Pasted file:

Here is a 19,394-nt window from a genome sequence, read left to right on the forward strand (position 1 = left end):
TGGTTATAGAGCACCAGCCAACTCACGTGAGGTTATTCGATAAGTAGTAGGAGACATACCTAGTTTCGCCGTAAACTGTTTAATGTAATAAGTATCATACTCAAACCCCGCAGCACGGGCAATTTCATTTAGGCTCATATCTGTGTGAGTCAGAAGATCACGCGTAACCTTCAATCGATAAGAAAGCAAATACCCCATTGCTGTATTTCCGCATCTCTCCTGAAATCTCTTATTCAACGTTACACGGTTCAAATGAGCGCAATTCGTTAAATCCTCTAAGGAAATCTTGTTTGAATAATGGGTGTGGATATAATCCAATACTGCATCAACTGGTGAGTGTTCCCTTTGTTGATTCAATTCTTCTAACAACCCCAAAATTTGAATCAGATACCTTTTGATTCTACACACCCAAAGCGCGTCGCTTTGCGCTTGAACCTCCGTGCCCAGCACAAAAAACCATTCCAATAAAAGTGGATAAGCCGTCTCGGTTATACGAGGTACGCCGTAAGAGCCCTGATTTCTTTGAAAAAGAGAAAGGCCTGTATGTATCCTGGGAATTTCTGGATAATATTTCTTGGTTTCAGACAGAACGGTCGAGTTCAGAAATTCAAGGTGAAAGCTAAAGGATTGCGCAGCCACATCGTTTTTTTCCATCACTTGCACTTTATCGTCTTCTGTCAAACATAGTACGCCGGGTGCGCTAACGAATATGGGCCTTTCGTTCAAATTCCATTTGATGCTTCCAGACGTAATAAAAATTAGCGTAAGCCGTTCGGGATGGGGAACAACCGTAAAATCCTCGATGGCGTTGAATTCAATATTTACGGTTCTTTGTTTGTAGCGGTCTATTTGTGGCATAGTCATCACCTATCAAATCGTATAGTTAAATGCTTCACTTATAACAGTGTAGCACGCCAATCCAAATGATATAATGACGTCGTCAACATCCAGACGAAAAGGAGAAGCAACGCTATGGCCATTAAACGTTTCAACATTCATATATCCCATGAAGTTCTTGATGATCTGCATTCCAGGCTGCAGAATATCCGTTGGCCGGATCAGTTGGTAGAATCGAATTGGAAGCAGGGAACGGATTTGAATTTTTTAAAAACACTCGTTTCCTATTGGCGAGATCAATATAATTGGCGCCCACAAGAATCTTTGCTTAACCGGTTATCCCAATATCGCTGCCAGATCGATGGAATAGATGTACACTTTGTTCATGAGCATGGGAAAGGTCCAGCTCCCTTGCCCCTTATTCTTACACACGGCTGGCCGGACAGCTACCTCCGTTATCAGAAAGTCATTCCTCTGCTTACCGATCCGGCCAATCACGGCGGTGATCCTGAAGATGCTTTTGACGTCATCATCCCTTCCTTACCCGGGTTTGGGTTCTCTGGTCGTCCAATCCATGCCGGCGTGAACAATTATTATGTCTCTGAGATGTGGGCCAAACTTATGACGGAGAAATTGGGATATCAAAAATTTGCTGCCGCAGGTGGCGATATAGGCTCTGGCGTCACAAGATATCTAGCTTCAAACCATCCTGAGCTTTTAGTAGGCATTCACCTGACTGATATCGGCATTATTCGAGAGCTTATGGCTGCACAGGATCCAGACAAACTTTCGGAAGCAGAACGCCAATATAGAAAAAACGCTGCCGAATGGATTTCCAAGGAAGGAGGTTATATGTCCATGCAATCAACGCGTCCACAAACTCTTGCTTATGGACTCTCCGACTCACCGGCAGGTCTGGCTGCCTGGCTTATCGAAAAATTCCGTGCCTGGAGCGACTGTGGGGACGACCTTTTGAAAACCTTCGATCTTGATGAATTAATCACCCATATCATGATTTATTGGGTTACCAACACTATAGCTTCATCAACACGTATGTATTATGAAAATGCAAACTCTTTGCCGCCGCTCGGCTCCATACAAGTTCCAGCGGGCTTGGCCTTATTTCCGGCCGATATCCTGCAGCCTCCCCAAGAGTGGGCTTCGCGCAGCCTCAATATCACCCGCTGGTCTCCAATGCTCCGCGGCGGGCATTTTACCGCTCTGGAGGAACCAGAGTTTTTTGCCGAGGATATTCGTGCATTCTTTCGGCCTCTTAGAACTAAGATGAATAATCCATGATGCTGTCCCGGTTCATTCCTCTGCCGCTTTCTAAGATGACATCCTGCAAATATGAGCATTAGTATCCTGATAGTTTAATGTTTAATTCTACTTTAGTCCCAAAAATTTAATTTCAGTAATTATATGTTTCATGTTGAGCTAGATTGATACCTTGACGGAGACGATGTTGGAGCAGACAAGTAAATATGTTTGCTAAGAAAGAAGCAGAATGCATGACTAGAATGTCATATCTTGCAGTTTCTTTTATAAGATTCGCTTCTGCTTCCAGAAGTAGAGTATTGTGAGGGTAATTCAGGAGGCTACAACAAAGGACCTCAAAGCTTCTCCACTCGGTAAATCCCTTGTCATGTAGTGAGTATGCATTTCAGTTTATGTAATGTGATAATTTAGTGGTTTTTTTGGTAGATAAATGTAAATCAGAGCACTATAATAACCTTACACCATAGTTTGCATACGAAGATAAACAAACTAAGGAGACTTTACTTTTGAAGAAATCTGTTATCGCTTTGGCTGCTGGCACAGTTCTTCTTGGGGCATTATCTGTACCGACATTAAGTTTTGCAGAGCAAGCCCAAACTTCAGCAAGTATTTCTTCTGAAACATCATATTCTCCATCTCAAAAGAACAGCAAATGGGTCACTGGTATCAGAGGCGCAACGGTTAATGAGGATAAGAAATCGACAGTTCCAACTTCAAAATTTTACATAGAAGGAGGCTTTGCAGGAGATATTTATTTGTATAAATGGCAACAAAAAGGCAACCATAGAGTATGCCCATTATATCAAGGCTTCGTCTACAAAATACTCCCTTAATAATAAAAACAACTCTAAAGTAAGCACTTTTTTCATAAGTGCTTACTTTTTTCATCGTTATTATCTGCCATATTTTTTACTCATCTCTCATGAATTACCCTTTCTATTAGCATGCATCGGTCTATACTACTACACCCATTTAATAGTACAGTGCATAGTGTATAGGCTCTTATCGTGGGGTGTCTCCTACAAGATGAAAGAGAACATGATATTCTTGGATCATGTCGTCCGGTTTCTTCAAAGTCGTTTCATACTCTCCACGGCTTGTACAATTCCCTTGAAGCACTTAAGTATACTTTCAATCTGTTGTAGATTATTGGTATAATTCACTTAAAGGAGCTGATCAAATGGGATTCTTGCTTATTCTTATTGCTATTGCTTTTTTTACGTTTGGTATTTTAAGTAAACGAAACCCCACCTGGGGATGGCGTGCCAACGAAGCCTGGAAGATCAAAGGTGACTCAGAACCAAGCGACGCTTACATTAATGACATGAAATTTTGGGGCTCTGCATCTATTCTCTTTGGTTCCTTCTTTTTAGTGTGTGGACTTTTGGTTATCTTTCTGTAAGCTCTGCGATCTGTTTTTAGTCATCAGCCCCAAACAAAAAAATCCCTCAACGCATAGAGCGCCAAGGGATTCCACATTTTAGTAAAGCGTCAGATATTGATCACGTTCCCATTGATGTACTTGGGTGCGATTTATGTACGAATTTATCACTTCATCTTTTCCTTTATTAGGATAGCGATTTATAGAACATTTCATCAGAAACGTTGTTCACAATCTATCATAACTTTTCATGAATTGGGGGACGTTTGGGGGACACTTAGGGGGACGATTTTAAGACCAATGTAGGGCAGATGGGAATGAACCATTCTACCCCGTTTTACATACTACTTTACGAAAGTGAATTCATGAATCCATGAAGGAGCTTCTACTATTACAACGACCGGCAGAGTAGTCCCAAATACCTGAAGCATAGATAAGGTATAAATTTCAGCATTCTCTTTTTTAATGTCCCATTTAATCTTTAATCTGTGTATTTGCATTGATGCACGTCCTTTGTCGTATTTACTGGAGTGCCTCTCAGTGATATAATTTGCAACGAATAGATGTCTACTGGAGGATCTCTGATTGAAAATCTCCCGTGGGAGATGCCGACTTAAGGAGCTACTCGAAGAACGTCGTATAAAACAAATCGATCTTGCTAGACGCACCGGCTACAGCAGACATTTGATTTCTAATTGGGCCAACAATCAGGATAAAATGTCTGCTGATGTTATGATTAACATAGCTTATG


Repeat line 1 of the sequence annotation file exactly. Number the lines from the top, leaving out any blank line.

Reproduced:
Here is a 19,394-nt window from a genome sequence, read left to right on the forward strand (position 1 = left end):